The “case of the year for UK employment law” began yesterday in the Employment Tribunal. This is a case being brought by the GMB Union on behalf of 19 Uber drivers and it will determine whether the drivers are genuinely self-employed or whether they have “worker” status.
The reason why the self-employed/worker distinction is so important is because, although workers have less rights than employees, they are entitled to the national minimum wage and to holiday pay and they are also protected against discrimination. These rights are not afforded to the genuinely self-employed.
The case hinges on two things: the nature of Uber’s business and the control it has over its drivers. Uber’s position is that it is simply a technology company, it does not provide a transport service but just acts as the electronic conduit between customers and drivers. Uber says it has no control over its drivers; they can choose whether they work, where they work and how long they work. In contrast the drivers say they are controlled as they are subject to ratings, they have to follow customer instructions and that Uber does not merely facilitate a transaction between the customer and the driver, but is involved in every aspect of the process.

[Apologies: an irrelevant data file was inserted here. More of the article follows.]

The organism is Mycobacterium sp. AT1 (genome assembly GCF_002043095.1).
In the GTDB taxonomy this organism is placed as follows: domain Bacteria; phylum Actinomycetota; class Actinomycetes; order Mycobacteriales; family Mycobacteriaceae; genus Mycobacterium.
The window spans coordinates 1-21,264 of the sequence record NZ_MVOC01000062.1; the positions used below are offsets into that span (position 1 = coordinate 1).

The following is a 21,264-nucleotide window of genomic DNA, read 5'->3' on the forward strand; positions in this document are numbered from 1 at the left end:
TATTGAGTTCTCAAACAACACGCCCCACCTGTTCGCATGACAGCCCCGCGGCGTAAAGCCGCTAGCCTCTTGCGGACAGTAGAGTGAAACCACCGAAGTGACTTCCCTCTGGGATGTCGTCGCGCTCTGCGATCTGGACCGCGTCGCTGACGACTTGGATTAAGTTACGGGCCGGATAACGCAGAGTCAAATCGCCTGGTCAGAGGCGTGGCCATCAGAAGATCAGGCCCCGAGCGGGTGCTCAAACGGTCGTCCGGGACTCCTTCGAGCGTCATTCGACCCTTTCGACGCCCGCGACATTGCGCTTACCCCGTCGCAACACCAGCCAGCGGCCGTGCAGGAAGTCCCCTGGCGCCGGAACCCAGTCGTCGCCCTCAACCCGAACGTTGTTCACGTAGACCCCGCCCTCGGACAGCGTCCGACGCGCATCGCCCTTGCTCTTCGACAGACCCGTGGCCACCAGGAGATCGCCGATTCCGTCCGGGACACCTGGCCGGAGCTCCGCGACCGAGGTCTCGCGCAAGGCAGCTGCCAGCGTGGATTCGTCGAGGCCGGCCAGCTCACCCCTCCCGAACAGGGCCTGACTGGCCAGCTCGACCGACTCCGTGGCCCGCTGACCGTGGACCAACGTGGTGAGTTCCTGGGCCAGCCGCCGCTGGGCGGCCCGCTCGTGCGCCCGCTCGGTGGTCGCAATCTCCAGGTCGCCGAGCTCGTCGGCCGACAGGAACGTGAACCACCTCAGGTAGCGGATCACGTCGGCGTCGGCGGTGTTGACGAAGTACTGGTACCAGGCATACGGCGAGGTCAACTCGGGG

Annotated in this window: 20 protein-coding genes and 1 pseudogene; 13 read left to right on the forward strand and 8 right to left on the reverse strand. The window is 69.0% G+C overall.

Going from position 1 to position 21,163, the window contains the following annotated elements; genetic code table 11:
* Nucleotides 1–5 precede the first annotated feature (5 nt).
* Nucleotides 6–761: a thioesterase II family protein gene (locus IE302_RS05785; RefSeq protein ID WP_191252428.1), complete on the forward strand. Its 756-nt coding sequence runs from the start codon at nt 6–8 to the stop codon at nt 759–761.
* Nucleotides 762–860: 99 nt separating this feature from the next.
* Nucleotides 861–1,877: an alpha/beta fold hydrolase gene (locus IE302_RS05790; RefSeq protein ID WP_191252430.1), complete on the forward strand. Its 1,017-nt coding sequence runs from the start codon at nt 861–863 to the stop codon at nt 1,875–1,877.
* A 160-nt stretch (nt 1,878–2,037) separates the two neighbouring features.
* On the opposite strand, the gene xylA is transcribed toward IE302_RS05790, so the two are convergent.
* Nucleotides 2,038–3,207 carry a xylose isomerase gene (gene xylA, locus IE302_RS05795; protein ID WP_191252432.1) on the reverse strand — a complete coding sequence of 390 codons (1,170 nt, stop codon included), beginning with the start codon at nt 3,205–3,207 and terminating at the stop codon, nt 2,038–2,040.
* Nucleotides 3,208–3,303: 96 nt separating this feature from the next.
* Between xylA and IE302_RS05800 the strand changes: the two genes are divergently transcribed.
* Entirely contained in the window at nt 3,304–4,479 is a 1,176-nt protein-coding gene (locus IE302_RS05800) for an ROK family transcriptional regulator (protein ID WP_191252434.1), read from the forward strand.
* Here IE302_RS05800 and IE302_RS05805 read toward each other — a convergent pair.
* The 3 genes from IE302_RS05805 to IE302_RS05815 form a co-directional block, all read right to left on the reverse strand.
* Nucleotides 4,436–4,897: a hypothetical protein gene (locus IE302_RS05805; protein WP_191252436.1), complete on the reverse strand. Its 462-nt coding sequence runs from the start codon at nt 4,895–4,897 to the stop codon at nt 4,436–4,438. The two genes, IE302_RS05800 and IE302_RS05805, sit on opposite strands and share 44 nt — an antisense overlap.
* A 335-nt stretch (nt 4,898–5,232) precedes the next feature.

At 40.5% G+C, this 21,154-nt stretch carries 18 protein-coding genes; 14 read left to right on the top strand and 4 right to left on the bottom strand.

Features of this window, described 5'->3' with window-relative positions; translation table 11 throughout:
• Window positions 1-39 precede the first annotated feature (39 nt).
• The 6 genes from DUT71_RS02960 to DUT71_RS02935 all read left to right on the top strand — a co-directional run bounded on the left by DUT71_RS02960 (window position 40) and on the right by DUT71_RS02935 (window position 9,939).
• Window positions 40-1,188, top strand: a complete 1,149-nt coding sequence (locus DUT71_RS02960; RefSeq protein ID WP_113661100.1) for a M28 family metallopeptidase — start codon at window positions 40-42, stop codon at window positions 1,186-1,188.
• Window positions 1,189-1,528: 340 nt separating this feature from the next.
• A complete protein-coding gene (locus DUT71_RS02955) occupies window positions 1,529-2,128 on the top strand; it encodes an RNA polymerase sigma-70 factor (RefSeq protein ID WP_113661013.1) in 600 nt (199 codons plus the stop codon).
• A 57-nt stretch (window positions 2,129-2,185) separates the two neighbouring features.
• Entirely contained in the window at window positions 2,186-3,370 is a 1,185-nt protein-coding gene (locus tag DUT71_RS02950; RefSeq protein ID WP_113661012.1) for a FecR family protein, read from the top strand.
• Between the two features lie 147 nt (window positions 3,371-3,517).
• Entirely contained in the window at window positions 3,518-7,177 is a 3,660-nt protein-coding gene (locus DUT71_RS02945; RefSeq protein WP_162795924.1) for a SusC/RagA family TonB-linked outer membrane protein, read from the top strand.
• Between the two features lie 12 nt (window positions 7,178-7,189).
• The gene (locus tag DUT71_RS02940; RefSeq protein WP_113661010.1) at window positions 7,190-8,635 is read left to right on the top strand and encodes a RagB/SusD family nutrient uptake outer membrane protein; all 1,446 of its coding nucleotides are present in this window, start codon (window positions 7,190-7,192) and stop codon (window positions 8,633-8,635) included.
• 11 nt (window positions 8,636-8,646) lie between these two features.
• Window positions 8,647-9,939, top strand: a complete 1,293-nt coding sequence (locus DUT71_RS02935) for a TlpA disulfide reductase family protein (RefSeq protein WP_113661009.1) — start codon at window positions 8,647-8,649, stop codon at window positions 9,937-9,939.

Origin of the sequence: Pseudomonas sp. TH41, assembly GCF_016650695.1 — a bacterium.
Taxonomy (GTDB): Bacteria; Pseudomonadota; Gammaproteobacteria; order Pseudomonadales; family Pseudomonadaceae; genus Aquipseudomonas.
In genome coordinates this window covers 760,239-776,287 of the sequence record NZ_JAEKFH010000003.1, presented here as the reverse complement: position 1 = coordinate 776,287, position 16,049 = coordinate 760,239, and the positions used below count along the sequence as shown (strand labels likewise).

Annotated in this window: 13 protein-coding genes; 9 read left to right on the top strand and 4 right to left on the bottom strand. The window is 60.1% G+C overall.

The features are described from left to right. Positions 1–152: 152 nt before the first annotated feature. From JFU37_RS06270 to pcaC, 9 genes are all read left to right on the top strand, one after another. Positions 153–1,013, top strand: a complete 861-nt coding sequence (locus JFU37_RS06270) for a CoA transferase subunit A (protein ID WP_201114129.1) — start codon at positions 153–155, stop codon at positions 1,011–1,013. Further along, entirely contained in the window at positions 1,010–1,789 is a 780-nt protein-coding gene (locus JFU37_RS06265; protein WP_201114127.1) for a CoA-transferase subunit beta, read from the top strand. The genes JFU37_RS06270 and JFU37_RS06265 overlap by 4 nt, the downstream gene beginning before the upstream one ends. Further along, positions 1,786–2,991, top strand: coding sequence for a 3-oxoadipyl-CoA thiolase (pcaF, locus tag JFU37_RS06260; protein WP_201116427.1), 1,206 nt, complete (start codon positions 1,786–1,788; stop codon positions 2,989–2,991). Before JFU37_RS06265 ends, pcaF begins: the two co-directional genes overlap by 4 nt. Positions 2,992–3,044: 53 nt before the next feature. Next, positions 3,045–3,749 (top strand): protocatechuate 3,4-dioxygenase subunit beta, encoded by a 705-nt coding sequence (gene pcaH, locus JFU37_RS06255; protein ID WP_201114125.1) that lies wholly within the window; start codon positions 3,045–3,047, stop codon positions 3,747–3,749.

The case may have far reaching consequences into other industries, and there are four cases against courier companies scheduled to be heard later this year. It also highlights the evolution of employment law that is increasingly expanding the category of “worker” to embrace a changing workforce.
Uber has already lost a case on this point in California in 2015 and is in the process of settling a $90 million plus class action. Domestic law is clearly different, but the case will remain of critical importance to all those who engage “self-employed” staff.
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